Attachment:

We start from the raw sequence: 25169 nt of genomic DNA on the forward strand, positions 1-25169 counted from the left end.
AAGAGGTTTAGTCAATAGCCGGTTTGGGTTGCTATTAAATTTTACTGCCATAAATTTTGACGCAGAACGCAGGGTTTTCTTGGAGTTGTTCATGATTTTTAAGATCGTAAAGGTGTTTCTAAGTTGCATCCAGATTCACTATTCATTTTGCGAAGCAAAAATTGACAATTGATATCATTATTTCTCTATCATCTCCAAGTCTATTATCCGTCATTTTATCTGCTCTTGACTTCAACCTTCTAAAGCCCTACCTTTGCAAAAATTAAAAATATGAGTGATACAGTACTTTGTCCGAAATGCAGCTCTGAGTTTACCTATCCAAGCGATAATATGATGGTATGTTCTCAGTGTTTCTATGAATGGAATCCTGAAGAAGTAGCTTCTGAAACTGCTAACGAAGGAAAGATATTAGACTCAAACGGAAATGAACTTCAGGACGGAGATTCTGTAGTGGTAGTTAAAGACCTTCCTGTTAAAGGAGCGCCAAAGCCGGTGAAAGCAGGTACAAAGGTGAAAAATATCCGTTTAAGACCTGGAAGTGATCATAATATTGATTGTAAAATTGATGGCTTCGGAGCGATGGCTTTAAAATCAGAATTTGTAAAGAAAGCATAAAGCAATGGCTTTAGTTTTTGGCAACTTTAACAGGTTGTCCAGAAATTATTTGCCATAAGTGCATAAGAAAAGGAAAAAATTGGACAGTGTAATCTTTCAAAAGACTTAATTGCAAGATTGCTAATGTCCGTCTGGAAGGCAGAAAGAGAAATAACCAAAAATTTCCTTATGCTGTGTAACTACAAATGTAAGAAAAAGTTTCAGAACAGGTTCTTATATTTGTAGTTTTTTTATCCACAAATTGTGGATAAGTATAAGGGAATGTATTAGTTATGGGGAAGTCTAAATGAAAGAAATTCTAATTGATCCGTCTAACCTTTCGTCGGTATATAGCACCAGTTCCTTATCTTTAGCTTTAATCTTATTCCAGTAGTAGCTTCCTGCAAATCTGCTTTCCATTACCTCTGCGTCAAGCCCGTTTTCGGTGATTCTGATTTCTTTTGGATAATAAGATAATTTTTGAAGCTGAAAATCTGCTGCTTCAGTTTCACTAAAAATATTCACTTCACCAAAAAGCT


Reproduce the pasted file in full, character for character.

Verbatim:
We start from the raw sequence: 25169 nt of genomic DNA on the forward strand, positions 1-25169 counted from the left end.
AAGAGGTTTAGTCAATAGCCGGTTTGGGTTGCTATTAAATTTTACTGCCATAAATTTTGACGCAGAACGCAGGGTTTTCTTGGAGTTGTTCATGATTTTTAAGATCGTAAAGGTGTTTCTAAGTTGCATCCAGATTCACTATTCATTTTGCGAAGCAAAAATTGACAATTGATATCATTATTTCTCTATCATCTCCAAGTCTATTATCCGTCATTTTATCTGCTCTTGACTTCAACCTTCTAAAGCCCTACCTTTGCAAAAATTAAAAATATGAGTGATACAGTACTTTGTCCGAAATGCAGCTCTGAGTTTACCTATCCAAGCGATAATATGATGGTATGTTCTCAGTGTTTCTATGAATGGAATCCTGAAGAAGTAGCTTCTGAAACTGCTAACGAAGGAAAGATATTAGACTCAAACGGAAATGAACTTCAGGACGGAGATTCTGTAGTGGTAGTTAAAGACCTTCCTGTTAAAGGAGCGCCAAAGCCGGTGAAAGCAGGTACAAAGGTGAAAAATATCCGTTTAAGACCTGGAAGTGATCATAATATTGATTGTAAAATTGATGGCTTCGGAGCGATGGCTTTAAAATCAGAATTTGTAAAGAAAGCATAAAGCAATGGCTTTAGTTTTTGGCAACTTTAACAGGTTGTCCAGAAATTATTTGCCATAAGTGCATAAGAAAAGGAAAAAATTGGACAGTGTAATCTTTCAAAAGACTTAATTGCAAGATTGCTAATGTCCGTCTGGAAGGCAGAAAGAGAAATAACCAAAAATTTCCTTATGCTGTGTAACTACAAATGTAAGAAAAAGTTTCAGAACAGGTTCTTATATTTGTAGTTTTTTTATCCACAAATTGTGGATAAGTATAAGGGAATGTATTAGTTATGGGGAAGTCTAAATGAAAGAAATTCTAATTGATCCGTCTAACCTTTCGTCGGTATATAGCACCAGTTCCTTATCTTTAGCTTTAATCTTATTCCAGTAGTAGCTTCCTGCAAATCTGCTTTCCATTACCTCTGCGTCAAGCCCGTTTTCGGTGATTCTGATTTCTTTTGGATAATAAGATAATTTTTGAAGCTGAAAATCTGCTGCTTCAGTTTCACTAAAAATATTCACTTCACCAAAAAGCT